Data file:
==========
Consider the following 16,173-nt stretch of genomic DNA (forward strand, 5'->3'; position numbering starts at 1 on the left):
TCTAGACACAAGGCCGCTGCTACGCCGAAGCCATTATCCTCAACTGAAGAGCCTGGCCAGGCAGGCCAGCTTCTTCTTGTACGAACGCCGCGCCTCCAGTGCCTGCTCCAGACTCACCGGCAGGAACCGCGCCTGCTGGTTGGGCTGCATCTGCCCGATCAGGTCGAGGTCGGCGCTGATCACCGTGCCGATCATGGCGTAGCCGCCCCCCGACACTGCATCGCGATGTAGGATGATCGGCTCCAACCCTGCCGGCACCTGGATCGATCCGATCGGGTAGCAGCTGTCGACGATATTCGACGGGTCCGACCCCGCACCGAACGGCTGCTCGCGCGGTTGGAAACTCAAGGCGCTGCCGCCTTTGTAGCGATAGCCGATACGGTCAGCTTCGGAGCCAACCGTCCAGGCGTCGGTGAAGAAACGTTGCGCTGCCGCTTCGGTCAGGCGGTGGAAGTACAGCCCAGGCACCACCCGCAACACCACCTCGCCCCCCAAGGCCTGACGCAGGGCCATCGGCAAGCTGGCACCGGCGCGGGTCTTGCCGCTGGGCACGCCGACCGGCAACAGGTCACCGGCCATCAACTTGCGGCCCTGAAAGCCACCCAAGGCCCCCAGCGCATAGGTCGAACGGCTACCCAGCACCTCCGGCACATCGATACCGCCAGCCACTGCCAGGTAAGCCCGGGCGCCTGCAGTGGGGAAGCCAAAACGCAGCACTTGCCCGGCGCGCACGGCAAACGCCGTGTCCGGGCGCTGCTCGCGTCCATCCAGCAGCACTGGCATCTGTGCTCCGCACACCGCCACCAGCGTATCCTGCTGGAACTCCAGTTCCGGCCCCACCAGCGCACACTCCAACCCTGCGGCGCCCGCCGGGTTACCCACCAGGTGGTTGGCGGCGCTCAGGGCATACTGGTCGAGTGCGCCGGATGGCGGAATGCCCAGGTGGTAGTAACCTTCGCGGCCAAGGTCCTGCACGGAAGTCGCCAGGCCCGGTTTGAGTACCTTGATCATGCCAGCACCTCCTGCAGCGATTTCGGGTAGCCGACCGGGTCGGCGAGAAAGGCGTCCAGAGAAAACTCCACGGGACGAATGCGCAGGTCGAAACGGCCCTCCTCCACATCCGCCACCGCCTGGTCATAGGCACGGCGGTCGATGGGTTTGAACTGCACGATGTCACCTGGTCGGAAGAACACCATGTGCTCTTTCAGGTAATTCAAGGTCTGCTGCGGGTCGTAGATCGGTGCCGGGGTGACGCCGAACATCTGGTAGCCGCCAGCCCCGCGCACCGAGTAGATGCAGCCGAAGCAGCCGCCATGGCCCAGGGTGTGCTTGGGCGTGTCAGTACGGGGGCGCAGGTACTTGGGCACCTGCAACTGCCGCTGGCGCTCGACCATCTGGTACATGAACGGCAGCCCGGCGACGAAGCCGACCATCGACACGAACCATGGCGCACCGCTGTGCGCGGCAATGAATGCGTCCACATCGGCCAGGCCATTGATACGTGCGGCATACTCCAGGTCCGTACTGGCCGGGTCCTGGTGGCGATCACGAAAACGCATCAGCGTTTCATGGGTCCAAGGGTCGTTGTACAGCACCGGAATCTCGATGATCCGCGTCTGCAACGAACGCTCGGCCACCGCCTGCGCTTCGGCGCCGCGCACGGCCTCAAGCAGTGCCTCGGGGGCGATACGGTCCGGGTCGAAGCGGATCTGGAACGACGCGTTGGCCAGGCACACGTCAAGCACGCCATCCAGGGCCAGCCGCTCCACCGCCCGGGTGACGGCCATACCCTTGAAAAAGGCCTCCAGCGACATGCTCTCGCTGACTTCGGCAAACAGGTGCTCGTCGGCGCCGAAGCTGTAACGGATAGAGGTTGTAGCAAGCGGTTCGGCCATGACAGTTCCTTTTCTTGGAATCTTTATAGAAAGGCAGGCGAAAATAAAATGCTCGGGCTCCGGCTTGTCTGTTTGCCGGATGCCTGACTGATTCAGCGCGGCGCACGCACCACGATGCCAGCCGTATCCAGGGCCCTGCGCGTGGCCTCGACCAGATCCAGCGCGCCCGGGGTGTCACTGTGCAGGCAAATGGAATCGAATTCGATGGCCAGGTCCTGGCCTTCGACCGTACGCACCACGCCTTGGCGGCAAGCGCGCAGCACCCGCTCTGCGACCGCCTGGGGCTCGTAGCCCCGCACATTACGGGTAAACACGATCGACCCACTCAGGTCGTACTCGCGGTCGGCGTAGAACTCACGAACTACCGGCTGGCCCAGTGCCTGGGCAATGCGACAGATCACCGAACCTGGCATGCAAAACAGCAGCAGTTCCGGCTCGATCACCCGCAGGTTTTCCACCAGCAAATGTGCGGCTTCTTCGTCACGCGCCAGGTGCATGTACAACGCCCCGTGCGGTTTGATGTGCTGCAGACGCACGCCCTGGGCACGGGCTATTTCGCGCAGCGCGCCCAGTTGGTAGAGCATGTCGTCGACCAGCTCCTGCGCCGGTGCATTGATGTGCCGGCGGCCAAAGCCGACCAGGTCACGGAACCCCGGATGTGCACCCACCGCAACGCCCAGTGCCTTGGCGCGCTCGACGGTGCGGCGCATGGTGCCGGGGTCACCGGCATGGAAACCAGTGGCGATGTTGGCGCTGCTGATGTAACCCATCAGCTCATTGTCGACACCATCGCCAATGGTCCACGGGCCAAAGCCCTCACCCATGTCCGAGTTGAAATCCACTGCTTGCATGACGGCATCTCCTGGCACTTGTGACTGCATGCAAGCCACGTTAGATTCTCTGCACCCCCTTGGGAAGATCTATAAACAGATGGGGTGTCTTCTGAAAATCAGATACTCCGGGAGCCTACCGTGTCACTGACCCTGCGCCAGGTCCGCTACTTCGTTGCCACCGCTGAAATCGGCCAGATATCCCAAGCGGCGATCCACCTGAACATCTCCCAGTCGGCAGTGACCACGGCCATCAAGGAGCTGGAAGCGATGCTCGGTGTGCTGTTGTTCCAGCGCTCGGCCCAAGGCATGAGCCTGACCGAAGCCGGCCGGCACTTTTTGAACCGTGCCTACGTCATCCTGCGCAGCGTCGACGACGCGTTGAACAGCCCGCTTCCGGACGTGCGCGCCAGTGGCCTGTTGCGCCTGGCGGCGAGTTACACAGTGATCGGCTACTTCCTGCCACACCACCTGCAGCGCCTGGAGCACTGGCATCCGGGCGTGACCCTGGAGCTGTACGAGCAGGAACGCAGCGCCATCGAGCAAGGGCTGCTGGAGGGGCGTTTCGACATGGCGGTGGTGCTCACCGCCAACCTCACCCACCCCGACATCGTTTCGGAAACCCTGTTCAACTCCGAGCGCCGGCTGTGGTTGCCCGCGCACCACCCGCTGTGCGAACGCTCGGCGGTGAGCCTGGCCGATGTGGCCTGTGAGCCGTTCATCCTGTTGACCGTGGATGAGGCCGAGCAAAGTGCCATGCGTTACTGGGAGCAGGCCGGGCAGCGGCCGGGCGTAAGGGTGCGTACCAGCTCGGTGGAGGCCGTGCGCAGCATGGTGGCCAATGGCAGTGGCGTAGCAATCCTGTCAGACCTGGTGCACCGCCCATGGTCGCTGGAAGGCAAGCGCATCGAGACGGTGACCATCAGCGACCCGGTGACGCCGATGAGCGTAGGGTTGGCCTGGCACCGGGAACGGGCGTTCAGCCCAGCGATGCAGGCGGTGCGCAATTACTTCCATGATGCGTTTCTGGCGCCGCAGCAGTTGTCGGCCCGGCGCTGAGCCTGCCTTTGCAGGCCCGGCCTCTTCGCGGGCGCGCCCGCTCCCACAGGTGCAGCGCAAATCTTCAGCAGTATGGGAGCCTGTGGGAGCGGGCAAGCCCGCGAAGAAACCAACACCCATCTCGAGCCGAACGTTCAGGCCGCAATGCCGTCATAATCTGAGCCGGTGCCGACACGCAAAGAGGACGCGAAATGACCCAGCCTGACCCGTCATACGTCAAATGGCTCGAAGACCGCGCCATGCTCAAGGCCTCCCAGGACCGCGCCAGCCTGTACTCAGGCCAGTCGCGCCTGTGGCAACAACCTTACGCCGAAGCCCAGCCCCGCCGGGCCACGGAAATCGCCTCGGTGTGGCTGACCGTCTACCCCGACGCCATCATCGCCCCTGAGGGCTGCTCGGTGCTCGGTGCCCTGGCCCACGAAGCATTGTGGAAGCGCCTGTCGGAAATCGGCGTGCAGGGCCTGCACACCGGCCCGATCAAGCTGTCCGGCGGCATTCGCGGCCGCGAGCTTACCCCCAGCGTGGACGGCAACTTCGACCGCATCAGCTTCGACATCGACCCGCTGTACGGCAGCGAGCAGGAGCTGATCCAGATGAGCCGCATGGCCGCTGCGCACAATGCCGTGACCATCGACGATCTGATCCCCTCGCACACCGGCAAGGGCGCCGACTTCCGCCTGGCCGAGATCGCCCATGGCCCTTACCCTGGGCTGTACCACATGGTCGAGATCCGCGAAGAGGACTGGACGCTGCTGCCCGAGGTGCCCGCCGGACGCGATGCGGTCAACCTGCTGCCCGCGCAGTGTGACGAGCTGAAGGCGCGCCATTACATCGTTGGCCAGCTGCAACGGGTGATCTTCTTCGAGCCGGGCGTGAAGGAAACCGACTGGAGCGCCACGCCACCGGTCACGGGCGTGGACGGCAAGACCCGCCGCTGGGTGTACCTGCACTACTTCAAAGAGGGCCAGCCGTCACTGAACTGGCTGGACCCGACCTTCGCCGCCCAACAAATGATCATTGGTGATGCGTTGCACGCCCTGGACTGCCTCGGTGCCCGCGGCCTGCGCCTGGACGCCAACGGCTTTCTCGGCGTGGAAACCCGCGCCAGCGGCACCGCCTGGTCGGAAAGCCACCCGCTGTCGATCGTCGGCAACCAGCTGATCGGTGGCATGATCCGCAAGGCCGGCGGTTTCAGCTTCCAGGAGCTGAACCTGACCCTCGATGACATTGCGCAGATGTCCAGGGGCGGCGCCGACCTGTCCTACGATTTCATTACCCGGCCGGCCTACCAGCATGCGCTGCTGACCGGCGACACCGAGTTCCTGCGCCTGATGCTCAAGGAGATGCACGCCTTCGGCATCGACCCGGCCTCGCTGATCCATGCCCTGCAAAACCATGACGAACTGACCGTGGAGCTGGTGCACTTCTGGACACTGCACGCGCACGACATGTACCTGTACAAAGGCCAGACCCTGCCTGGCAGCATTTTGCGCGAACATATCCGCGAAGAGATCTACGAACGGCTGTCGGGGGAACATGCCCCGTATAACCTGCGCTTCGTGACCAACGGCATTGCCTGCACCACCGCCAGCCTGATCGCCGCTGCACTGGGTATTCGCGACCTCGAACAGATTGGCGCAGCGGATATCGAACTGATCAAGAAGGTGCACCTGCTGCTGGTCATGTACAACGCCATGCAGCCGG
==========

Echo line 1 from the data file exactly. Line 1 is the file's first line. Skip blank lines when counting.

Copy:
Consider the following 16,173-nt stretch of genomic DNA (forward strand, 5'->3'; position numbering starts at 1 on the left):